Facebook chief Mark Zuckerberg on Wednesday finally weighed in on the Cambridge Analytica scandal in a post that pledged to investigate all apps that had access to large amounts of user data before Facebook changed its rules in 2014, and further restrict current developers’ access to data.
“I started Facebook, and at the end of the day I’m responsible for what happens on our platform,” Zuckerberg wrote on his personal Facebook page.
The CEO has been under pressure to speak up about the data-sharing debacle, which has now been in the news since Friday night, when a Facebook VP addressed it in a blog post. “I’ve been working to understand exactly what happened and how to make sure this doesn’t happen again,” Zuckerberg wrote today.
COO Sheryl Sandberg shared Zuckerberg’s post on her own page and reiterated that she “spent the past few days working to get a fuller picture so we can stop this from happening again.”
“We know that this was a major violation of peoples’ trust, and I deeply regret that we didn’t do enough to deal with it,” Sandberg said.
The bulk of Zuckerberg’s post outlines what we already know: in 2013, Dr. Aleksandr Kogan developed a personality test app that gathered data, with permission, from 270,000 Facebook users. That information should have remained with Kogan, who said he needed it for academic research. But he instead gave it Strategic Communication Laboratories (SCL)/Cambridge Analytica and SCL’s Christopher Wylie. They used it to build profiles on potential voters for GOP candidates like Ted Cruz and Donald Trump.
The operation was not limited to 270,000 people, though. Kogan’s app also provided access to friends of friends, ultimately supplying Cambridge with 50 million raw profiles, according to the New York Times.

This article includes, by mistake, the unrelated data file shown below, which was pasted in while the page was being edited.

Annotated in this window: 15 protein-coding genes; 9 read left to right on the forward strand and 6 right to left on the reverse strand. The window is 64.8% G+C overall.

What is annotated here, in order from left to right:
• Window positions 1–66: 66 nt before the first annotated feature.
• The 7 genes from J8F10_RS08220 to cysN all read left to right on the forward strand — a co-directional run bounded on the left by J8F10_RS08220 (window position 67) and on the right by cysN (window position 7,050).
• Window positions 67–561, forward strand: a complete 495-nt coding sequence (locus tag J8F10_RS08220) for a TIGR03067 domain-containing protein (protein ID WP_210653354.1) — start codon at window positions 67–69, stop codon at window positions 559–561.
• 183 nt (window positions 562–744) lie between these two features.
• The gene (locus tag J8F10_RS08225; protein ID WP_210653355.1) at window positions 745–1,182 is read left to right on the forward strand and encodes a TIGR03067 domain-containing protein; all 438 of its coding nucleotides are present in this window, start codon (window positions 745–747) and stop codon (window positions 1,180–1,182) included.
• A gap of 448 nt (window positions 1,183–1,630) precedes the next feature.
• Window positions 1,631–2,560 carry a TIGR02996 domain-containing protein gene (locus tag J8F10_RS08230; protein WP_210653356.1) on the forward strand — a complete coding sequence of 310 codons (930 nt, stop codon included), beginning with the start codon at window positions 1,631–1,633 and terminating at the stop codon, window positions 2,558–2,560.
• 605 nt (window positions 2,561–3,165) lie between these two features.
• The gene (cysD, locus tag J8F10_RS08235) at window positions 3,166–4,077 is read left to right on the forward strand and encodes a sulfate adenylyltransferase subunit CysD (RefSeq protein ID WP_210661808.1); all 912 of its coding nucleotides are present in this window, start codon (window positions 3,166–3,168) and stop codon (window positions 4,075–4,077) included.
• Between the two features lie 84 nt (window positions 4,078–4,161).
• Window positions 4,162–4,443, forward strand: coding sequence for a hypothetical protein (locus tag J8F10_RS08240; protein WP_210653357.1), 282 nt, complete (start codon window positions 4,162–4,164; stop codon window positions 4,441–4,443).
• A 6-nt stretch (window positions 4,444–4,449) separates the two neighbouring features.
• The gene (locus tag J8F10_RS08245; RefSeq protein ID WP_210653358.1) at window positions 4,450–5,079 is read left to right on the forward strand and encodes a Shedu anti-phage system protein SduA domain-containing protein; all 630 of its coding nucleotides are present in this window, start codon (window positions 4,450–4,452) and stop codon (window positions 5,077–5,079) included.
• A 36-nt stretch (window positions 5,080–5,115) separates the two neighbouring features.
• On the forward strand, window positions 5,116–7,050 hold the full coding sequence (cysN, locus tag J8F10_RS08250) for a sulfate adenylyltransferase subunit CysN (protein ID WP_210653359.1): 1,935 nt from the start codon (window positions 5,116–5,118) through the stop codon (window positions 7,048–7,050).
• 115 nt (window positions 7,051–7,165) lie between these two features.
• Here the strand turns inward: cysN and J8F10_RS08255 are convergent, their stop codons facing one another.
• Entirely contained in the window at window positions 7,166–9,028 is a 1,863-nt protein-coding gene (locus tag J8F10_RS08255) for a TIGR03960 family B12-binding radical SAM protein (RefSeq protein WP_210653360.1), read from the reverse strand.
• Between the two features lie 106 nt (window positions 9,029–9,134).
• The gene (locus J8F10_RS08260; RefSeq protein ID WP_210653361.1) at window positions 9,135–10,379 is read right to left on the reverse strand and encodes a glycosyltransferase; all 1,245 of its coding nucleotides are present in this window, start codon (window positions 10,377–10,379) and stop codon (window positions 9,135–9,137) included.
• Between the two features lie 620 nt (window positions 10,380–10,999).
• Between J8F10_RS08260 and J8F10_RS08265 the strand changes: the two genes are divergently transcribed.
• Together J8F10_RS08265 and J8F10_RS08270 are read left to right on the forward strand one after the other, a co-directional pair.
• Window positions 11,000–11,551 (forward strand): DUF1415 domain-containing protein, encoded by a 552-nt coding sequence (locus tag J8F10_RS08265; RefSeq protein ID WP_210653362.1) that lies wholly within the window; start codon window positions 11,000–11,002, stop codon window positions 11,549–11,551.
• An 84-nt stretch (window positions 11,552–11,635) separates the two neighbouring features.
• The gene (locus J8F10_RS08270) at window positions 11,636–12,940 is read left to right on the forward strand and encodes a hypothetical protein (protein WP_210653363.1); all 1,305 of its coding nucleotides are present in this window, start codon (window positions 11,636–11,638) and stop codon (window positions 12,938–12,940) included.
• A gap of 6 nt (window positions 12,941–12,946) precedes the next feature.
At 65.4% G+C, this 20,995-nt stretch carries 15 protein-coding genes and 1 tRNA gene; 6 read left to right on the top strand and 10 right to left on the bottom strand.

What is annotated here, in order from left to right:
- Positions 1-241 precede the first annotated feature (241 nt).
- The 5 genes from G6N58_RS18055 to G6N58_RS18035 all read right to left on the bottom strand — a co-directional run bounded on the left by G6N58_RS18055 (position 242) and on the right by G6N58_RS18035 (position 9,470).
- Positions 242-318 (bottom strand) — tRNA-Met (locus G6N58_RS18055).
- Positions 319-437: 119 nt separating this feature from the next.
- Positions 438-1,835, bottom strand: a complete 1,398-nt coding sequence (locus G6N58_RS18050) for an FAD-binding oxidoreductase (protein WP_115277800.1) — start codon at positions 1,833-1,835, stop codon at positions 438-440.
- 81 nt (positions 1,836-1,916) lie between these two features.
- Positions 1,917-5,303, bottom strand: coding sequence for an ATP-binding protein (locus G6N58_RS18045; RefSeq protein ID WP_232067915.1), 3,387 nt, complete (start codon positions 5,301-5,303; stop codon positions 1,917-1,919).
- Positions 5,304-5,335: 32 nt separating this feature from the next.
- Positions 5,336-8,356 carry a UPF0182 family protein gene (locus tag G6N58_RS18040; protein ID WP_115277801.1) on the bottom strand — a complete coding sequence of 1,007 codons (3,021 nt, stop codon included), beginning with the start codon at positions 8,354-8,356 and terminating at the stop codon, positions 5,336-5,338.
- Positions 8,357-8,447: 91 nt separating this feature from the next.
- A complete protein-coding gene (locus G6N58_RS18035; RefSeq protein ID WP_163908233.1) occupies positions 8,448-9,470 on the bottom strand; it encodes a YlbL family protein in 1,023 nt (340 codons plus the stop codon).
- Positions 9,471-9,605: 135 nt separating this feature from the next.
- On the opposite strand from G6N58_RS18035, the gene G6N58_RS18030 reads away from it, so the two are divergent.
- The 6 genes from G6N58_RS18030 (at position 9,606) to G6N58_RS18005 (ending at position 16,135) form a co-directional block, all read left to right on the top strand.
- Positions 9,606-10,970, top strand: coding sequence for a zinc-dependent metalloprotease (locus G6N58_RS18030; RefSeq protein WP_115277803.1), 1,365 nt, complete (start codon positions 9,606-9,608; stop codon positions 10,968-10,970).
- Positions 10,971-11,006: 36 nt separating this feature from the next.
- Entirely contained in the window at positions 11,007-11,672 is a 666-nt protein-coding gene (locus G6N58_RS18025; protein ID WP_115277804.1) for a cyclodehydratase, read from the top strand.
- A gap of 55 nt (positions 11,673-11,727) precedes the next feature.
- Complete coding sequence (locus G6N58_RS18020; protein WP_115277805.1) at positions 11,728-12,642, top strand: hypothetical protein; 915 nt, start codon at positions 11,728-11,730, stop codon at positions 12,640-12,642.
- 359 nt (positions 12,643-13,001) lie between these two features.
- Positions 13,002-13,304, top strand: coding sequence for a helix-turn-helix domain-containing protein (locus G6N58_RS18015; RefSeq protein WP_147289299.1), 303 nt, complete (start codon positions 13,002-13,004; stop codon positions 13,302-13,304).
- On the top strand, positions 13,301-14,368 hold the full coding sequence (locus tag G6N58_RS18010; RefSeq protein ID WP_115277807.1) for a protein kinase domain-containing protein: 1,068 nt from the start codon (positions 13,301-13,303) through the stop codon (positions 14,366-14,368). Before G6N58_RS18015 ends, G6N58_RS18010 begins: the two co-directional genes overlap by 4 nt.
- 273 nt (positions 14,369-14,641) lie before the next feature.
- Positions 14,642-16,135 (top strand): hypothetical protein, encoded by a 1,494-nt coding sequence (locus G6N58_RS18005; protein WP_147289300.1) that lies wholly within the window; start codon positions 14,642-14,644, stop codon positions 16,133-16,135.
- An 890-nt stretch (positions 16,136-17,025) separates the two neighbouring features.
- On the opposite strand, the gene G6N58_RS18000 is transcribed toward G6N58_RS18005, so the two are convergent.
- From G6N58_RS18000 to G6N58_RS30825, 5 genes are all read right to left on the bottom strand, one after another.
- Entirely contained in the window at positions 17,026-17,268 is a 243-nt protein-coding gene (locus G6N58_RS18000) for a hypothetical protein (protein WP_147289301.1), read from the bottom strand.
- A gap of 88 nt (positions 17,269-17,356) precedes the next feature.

Facebook found out about this in 2015 and order Cambridge to delete the data, which it said it did. But the Times, The Guardian, and the UK’s Channel 4 reported recently that it had not, prompting Facebook to ban Cambridge, Kogan, and Wylie from its platform completely last week.
Submit to an Audit or Get Banned
Facebook no longer allows for the type of data collection Kogan engaged in five years ago; rule changes put in place in 2014 effectively banned the collection of data from friends of friends without permission.
But what about pre-2014? Zuckerberg said today that Facebook “will investigate all apps that had access to large amounts of information before we changed our platform…and we will conduct a full audit of any app with suspicious activity.”
Those who refuse an audit or are found to have misused data will be banned. Facebook pledged to notify users whose data was misused; “That includes people whose data Kogan misused here as well,” Zuckerberg said.
All developers, meanwhile, will have access to less data going forward. “We will reduce the data you give an app when you sign in— to only your name, profile photo, and email address,” Zuckerberg said. “We’ll require developers to not only get approval but also sign a contract in order to ask anyone for access to their posts or other private data. And we’ll have more changes to share in the next few days.”
Meanwhile, if you don’t use an app for three months, Facebook will remove developer access to it.
Facebook also promised to put its privacy controls front and center on the News Feed in the next month.